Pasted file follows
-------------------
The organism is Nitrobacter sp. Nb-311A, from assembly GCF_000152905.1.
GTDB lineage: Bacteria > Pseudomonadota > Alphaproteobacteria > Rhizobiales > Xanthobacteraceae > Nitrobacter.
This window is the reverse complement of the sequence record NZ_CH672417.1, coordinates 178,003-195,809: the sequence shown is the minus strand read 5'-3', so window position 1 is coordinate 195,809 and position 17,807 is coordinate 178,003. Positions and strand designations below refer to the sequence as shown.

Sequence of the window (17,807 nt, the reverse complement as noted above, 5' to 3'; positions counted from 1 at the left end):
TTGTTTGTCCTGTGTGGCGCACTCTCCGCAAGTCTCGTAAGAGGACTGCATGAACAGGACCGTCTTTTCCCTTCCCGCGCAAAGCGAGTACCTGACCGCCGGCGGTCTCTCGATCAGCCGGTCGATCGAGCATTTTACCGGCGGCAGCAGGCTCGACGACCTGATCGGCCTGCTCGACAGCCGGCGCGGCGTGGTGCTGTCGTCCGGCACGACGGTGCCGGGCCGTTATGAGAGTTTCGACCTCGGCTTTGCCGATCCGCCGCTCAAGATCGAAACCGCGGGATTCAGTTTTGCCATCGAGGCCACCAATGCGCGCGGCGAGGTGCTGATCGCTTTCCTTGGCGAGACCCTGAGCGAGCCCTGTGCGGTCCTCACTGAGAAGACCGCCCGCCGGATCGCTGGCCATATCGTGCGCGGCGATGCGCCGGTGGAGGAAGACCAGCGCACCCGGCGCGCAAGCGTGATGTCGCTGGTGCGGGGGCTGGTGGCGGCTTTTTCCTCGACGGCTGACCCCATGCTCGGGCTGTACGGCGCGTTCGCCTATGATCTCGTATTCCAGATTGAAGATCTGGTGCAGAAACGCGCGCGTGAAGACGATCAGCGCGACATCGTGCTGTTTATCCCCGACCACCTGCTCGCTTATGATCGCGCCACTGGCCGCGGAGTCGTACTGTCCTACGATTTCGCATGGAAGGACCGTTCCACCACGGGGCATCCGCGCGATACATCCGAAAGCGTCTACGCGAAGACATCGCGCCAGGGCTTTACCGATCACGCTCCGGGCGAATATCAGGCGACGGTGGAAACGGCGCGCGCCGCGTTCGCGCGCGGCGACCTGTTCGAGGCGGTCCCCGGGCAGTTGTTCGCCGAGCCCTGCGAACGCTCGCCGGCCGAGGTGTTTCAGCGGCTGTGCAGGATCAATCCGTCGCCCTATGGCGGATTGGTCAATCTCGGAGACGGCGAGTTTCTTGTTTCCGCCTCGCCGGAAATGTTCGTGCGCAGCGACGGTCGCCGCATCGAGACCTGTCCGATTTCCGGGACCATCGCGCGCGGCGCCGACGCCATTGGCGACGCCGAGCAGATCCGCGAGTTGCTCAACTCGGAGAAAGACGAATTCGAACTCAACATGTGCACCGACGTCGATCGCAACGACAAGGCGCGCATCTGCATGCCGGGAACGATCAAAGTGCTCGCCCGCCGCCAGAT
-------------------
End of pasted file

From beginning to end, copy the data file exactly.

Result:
The organism is Nitrobacter sp. Nb-311A, from assembly GCF_000152905.1.
GTDB lineage: Bacteria > Pseudomonadota > Alphaproteobacteria > Rhizobiales > Xanthobacteraceae > Nitrobacter.
This window is the reverse complement of the sequence record NZ_CH672417.1, coordinates 178,003-195,809: the sequence shown is the minus strand read 5'-3', so window position 1 is coordinate 195,809 and position 17,807 is coordinate 178,003. Positions and strand designations below refer to the sequence as shown.

Sequence of the window (17,807 nt, the reverse complement as noted above, 5' to 3'; positions counted from 1 at the left end):
TTGTTTGTCCTGTGTGGCGCACTCTCCGCAAGTCTCGTAAGAGGACTGCATGAACAGGACCGTCTTTTCCCTTCCCGCGCAAAGCGAGTACCTGACCGCCGGCGGTCTCTCGATCAGCCGGTCGATCGAGCATTTTACCGGCGGCAGCAGGCTCGACGACCTGATCGGCCTGCTCGACAGCCGGCGCGGCGTGGTGCTGTCGTCCGGCACGACGGTGCCGGGCCGTTATGAGAGTTTCGACCTCGGCTTTGCCGATCCGCCGCTCAAGATCGAAACCGCGGGATTCAGTTTTGCCATCGAGGCCACCAATGCGCGCGGCGAGGTGCTGATCGCTTTCCTTGGCGAGACCCTGAGCGAGCCCTGTGCGGTCCTCACTGAGAAGACCGCCCGCCGGATCGCTGGCCATATCGTGCGCGGCGATGCGCCGGTGGAGGAAGACCAGCGCACCCGGCGCGCAAGCGTGATGTCGCTGGTGCGGGGGCTGGTGGCGGCTTTTTCCTCGACGGCTGACCCCATGCTCGGGCTGTACGGCGCGTTCGCCTATGATCTCGTATTCCAGATTGAAGATCTGGTGCAGAAACGCGCGCGTGAAGACGATCAGCGCGACATCGTGCTGTTTATCCCCGACCACCTGCTCGCTTATGATCGCGCCACTGGCCGCGGAGTCGTACTGTCCTACGATTTCGCATGGAAGGACCGTTCCACCACGGGGCATCCGCGCGATACATCCGAAAGCGTCTACGCGAAGACATCGCGCCAGGGCTTTACCGATCACGCTCCGGGCGAATATCAGGCGACGGTGGAAACGGCGCGCGCCGCGTTCGCGCGCGGCGACCTGTTCGAGGCGGTCCCCGGGCAGTTGTTCGCCGAGCCCTGCGAACGCTCGCCGGCCGAGGTGTTTCAGCGGCTGTGCAGGATCAATCCGTCGCCCTATGGCGGATTGGTCAATCTCGGAGACGGCGAGTTTCTTGTTTCCGCCTCGCCGGAAATGTTCGTGCGCAGCGACGGTCGCCGCATCGAGACCTGTCCGATTTCCGGGACCATCGCGCGCGGCGCCGACGCCATTGGCGACGCCGAGCAGATCCGCGAGTTGCTCAACTCGGAGAAAGACGAATTCGAACTCAACATGTGCACCGACGTCGATCGCAACGACAAGGCGCGCATCTGCATGCCGGGAACGATCAAAGTGCTCGCCCGCCGCCAGAT